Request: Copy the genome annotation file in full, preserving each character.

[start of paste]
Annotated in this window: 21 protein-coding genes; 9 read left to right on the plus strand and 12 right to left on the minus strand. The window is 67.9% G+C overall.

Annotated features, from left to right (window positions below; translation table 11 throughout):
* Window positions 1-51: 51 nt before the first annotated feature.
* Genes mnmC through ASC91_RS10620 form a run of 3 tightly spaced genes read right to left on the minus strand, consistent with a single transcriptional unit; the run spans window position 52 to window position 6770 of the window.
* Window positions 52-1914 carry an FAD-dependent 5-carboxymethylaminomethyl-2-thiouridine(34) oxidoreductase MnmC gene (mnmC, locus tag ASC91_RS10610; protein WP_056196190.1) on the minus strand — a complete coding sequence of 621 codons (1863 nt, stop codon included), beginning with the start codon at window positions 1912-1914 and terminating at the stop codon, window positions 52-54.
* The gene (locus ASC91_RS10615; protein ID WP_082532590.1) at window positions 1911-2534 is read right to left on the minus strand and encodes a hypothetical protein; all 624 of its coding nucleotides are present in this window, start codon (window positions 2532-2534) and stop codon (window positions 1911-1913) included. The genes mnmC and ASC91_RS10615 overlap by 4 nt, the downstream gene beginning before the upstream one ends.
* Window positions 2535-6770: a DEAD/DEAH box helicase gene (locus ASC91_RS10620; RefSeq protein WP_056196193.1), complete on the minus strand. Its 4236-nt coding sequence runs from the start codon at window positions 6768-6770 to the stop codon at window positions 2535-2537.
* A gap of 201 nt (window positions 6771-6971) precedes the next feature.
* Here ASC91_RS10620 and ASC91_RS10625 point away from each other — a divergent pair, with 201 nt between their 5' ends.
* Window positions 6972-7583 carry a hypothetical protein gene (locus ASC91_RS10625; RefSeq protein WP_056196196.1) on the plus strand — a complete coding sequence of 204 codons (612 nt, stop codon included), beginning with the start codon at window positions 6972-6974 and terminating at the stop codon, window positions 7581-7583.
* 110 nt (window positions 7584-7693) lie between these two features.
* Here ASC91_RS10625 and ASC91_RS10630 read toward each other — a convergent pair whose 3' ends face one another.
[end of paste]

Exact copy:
Annotated in this window: 21 protein-coding genes; 9 read left to right on the plus strand and 12 right to left on the minus strand. The window is 67.9% G+C overall.

Annotated features, from left to right (window positions below; translation table 11 throughout):
* Window positions 1-51: 51 nt before the first annotated feature.
* Genes mnmC through ASC91_RS10620 form a run of 3 tightly spaced genes read right to left on the minus strand, consistent with a single transcriptional unit; the run spans window position 52 to window position 6770 of the window.
* Window positions 52-1914 carry an FAD-dependent 5-carboxymethylaminomethyl-2-thiouridine(34) oxidoreductase MnmC gene (mnmC, locus tag ASC91_RS10610; protein WP_056196190.1) on the minus strand — a complete coding sequence of 621 codons (1863 nt, stop codon included), beginning with the start codon at window positions 1912-1914 and terminating at the stop codon, window positions 52-54.
* The gene (locus ASC91_RS10615; protein ID WP_082532590.1) at window positions 1911-2534 is read right to left on the minus strand and encodes a hypothetical protein; all 624 of its coding nucleotides are present in this window, start codon (window positions 2532-2534) and stop codon (window positions 1911-1913) included. The genes mnmC and ASC91_RS10615 overlap by 4 nt, the downstream gene beginning before the upstream one ends.
* Window positions 2535-6770: a DEAD/DEAH box helicase gene (locus ASC91_RS10620; RefSeq protein WP_056196193.1), complete on the minus strand. Its 4236-nt coding sequence runs from the start codon at window positions 6768-6770 to the stop codon at window positions 2535-2537.
* A gap of 201 nt (window positions 6771-6971) precedes the next feature.
* Here ASC91_RS10620 and ASC91_RS10625 point away from each other — a divergent pair, with 201 nt between their 5' ends.
* Window positions 6972-7583 carry a hypothetical protein gene (locus ASC91_RS10625; RefSeq protein WP_056196196.1) on the plus strand — a complete coding sequence of 204 codons (612 nt, stop codon included), beginning with the start codon at window positions 6972-6974 and terminating at the stop codon, window positions 7581-7583.
* 110 nt (window positions 7584-7693) lie between these two features.
* Here ASC91_RS10625 and ASC91_RS10630 read toward each other — a convergent pair whose 3' ends face one another.